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Capture Of Communists Destroys Opportunity For Peace

July 31, 1989

MANILA, Philippines (AP) _ Two prominent communists captured last week were in the capital to promote new negotiations with the government but their arrest ″destroys any opportunity for peace,″ rebels said Sunday.

Satur Ocampo, suspected chairman of the National Democratic Front, and his common-law wife, Carolina ″Bobbie″ Malay, were arrested Thursday while driving along a residential street in suburban Makati. President Corazon Aquino’s government said their capture was a major setback to the rebels.

In a statement to news organizations Sunday, the Front said: ″The arrest of Satur and Bobbie comes at a time when the NDF is offering a serious and bold proposal to the Aquino regime and to the nation.″

The Front referred to an offer to resume peace talks to end the 20-year-old insurgency if Mrs. Aquino agrees to close the six U.S. military bases here in 1991.

″Despite great risks to their security, these two comrades left the revolutionary bases in the countryside and went to the capital to work on the NDF proposal,″ the statement said.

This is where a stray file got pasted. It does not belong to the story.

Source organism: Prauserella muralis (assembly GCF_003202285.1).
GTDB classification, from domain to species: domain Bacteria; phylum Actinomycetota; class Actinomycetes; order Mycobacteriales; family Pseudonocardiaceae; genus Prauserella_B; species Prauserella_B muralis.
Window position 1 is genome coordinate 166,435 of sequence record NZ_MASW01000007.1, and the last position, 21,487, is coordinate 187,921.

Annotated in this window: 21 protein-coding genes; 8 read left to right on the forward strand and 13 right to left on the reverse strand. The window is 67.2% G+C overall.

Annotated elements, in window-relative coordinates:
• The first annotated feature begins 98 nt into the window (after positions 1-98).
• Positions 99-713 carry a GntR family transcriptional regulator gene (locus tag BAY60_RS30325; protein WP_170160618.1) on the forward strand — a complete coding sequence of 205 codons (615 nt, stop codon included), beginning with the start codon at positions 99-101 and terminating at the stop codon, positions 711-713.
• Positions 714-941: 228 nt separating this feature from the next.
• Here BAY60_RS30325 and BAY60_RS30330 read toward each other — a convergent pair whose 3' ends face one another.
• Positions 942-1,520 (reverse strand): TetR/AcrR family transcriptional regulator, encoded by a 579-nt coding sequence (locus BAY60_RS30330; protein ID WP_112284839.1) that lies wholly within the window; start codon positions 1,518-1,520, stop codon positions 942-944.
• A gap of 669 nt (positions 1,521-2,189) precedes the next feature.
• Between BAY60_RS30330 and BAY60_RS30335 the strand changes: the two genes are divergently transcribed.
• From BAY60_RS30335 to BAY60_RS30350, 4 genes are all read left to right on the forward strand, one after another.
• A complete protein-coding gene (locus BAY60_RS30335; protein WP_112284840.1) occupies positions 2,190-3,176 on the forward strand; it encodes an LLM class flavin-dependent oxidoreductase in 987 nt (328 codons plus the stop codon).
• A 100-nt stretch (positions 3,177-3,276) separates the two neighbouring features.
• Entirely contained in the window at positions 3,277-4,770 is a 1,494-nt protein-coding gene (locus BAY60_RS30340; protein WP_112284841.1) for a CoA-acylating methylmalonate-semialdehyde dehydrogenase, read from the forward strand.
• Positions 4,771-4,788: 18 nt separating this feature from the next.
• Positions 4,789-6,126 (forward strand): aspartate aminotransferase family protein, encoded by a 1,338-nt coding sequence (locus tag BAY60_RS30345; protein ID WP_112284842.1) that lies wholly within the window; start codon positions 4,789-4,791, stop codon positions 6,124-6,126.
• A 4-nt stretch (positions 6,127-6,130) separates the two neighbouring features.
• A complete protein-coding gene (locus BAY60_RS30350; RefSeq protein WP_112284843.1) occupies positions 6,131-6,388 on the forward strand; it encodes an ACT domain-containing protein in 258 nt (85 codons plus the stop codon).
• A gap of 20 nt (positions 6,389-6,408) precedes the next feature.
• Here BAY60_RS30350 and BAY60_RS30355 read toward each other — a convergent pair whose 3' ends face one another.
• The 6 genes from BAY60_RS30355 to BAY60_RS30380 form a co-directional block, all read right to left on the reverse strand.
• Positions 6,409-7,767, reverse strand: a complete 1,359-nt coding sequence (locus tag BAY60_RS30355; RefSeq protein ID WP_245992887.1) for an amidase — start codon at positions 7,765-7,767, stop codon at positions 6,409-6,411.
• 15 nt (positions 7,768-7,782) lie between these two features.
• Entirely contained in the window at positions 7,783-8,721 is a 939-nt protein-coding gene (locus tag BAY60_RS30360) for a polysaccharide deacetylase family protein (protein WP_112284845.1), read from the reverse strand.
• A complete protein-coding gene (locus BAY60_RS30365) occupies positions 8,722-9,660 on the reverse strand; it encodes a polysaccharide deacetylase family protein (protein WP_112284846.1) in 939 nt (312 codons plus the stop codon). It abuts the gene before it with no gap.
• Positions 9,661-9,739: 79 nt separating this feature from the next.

The rebels said the government had disregarded the peace offer and ″its eagerness to show off a prize catch to please its imperialist master (the United States) overrides any concern for peace and destroys any opportunity for peace.″

The statement was signed by renegade rebel Antonio Zumel, who, along with Ocampo and Ms. Malay, negotiated on behalf of the insurgents during peace talks that broke down in January 1987. Ocampo, Ms. Malay and other rebel leaders went underground in February of that year after a two-month cease-fire expired.

The Front is a coalition of 12 Marxist groups, including the Communist Party of the Philippines and its armed wing, the New Peoples Army. The military has said Ocampo served on the party’s central committee and its politburo.

Mrs. Aquino has refused to enter new peace talks unless the rebels first agree to lay down their weapons. Last week, she said the government had not received any formal offer from the Front to resume peace talks.

Mrs. Aquino has refused to say whether she will support extending the lease on U.S. military bases after it expires in 1991. She is expected to visit the United States later this year for preliminary discussions on a new base treaty.

A treaty must be approved by two-thirds of the 23-member Philippine Senate, where opposition to the installations is strong.

In its statement, the Front praised the Ocampos for their ″courage and steadfastness in the hands of the enemy″ and urged them to continue promoting the rebels’ peace proposal in prison.

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